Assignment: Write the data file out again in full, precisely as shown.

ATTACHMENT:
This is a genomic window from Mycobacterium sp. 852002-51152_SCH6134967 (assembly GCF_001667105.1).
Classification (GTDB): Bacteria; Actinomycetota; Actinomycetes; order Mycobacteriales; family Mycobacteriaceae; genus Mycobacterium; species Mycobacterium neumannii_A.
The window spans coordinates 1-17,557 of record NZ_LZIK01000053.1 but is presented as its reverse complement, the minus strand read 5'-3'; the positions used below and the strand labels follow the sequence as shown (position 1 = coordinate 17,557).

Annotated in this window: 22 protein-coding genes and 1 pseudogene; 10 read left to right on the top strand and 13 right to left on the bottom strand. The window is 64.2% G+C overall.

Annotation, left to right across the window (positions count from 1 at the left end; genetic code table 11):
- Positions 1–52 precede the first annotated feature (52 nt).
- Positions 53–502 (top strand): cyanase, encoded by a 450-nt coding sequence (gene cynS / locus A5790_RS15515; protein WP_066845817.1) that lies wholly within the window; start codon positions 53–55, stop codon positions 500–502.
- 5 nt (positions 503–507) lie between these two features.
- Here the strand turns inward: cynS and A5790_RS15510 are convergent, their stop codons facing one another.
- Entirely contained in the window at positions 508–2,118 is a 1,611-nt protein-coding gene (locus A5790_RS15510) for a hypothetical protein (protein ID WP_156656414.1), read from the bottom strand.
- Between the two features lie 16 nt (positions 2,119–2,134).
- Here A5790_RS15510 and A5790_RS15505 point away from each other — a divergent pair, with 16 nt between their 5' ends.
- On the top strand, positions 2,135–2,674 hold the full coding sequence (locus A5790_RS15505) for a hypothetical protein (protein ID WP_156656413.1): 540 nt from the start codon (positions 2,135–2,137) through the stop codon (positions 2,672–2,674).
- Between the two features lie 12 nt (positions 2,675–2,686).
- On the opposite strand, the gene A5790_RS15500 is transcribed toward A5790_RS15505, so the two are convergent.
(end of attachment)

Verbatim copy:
This is a genomic window from Mycobacterium sp. 852002-51152_SCH6134967 (assembly GCF_001667105.1).
Classification (GTDB): Bacteria; Actinomycetota; Actinomycetes; order Mycobacteriales; family Mycobacteriaceae; genus Mycobacterium; species Mycobacterium neumannii_A.
The window spans coordinates 1-17,557 of record NZ_LZIK01000053.1 but is presented as its reverse complement, the minus strand read 5'-3'; the positions used below and the strand labels follow the sequence as shown (position 1 = coordinate 17,557).

Annotated in this window: 22 protein-coding genes and 1 pseudogene; 10 read left to right on the top strand and 13 right to left on the bottom strand. The window is 64.2% G+C overall.

Annotation, left to right across the window (positions count from 1 at the left end; genetic code table 11):
- Positions 1–52 precede the first annotated feature (52 nt).
- Positions 53–502 (top strand): cyanase, encoded by a 450-nt coding sequence (gene cynS / locus A5790_RS15515; protein WP_066845817.1) that lies wholly within the window; start codon positions 53–55, stop codon positions 500–502.
- 5 nt (positions 503–507) lie between these two features.
- Here the strand turns inward: cynS and A5790_RS15510 are convergent, their stop codons facing one another.
- Entirely contained in the window at positions 508–2,118 is a 1,611-nt protein-coding gene (locus A5790_RS15510) for a hypothetical protein (protein ID WP_156656414.1), read from the bottom strand.
- Between the two features lie 16 nt (positions 2,119–2,134).
- Here A5790_RS15510 and A5790_RS15505 point away from each other — a divergent pair, with 16 nt between their 5' ends.
- On the top strand, positions 2,135–2,674 hold the full coding sequence (locus A5790_RS15505) for a hypothetical protein (protein ID WP_156656413.1): 540 nt from the start codon (positions 2,135–2,137) through the stop codon (positions 2,672–2,674).
- Between the two features lie 12 nt (positions 2,675–2,686).
- On the opposite strand, the gene A5790_RS15500 is transcribed toward A5790_RS15505, so the two are convergent.